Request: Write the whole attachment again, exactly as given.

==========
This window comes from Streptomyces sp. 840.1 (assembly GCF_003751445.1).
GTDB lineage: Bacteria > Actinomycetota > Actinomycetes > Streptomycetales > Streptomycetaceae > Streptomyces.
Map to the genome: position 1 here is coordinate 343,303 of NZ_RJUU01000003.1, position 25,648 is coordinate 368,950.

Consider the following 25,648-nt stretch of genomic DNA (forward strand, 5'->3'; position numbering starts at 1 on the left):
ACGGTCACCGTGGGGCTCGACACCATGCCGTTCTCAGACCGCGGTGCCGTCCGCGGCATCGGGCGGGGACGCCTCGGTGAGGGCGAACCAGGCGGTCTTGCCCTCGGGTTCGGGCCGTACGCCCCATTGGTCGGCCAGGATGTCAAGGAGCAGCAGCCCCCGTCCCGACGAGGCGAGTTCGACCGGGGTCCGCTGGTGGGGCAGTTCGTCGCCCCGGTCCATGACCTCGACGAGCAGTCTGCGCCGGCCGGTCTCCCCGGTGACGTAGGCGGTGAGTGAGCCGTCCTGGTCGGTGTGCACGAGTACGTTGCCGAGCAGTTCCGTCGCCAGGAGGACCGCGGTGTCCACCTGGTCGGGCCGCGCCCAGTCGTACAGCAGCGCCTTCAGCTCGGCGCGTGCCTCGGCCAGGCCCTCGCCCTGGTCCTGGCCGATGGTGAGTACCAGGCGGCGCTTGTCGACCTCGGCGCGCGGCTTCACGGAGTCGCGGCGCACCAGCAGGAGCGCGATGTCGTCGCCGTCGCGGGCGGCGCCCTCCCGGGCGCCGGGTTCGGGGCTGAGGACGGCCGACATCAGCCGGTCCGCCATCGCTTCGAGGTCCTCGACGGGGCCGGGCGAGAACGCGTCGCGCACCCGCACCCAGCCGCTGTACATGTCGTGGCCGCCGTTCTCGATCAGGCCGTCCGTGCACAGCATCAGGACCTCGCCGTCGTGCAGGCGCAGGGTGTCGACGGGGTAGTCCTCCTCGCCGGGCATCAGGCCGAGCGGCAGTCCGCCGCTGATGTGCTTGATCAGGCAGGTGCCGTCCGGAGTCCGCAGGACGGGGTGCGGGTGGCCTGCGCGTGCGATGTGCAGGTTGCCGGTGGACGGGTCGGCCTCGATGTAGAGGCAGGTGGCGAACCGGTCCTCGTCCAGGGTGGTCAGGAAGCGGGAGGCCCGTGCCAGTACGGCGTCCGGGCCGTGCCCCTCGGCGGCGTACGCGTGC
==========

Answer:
This window comes from Streptomyces sp. 840.1 (assembly GCF_003751445.1).
GTDB lineage: Bacteria > Actinomycetota > Actinomycetes > Streptomycetales > Streptomycetaceae > Streptomyces.
Map to the genome: position 1 here is coordinate 343,303 of NZ_RJUU01000003.1, position 25,648 is coordinate 368,950.

Consider the following 25,648-nt stretch of genomic DNA (forward strand, 5'->3'; position numbering starts at 1 on the left):
ACGGTCACCGTGGGGCTCGACACCATGCCGTTCTCAGACCGCGGTGCCGTCCGCGGCATCGGGCGGGGACGCCTCGGTGAGGGCGAACCAGGCGGTCTTGCCCTCGGGTTCGGGCCGTACGCCCCATTGGTCGGCCAGGATGTCAAGGAGCAGCAGCCCCCGTCCCGACGAGGCGAGTTCGACCGGGGTCCGCTGGTGGGGCAGTTCGTCGCCCCGGTCCATGACCTCGACGAGCAGTCTGCGCCGGCCGGTCTCCCCGGTGACGTAGGCGGTGAGTGAGCCGTCCTGGTCGGTGTGCACGAGTACGTTGCCGAGCAGTTCCGTCGCCAGGAGGACCGCGGTGTCCACCTGGTCGGGCCGCGCCCAGTCGTACAGCAGCGCCTTCAGCTCGGCGCGTGCCTCGGCCAGGCCCTCGCCCTGGTCCTGGCCGATGGTGAGTACCAGGCGGCGCTTGTCGACCTCGGCGCGCGGCTTCACGGAGTCGCGGCGCACCAGCAGGAGCGCGATGTCGTCGCCGTCGCGGGCGGCGCCCTCCCGGGCGCCGGGTTCGGGGCTGAGGACGGCCGACATCAGCCGGTCCGCCATCGCTTCGAGGTCCTCGACGGGGCCGGGCGAGAACGCGTCGCGCACCCGCACCCAGCCGCTGTACATGTCGTGGCCGCCGTTCTCGATCAGGCCGTCCGTGCACAGCATCAGGACCTCGCCGTCGTGCAGGCGCAGGGTGTCGACGGGGTAGTCCTCCTCGCCGGGCATCAGGCCGAGCGGCAGTCCGCCGCTGATGTGCTTGATCAGGCAGGTGCCGTCCGGAGTCCGCAGGACGGGGTGCGGGTGGCCTGCGCGTGCGATGTGCAGGTTGCCGGTGGACGGGTCGGCCTCGATGTAGAGGCAGGTGGCGAACCGGTCCTCGTCCAGGGTGGTCAGGAAGCGGGAGGCCCGTGCCAGTACGGCGTCCGGGCCGTGCCCCTCGGCGGCGTACGCGTGC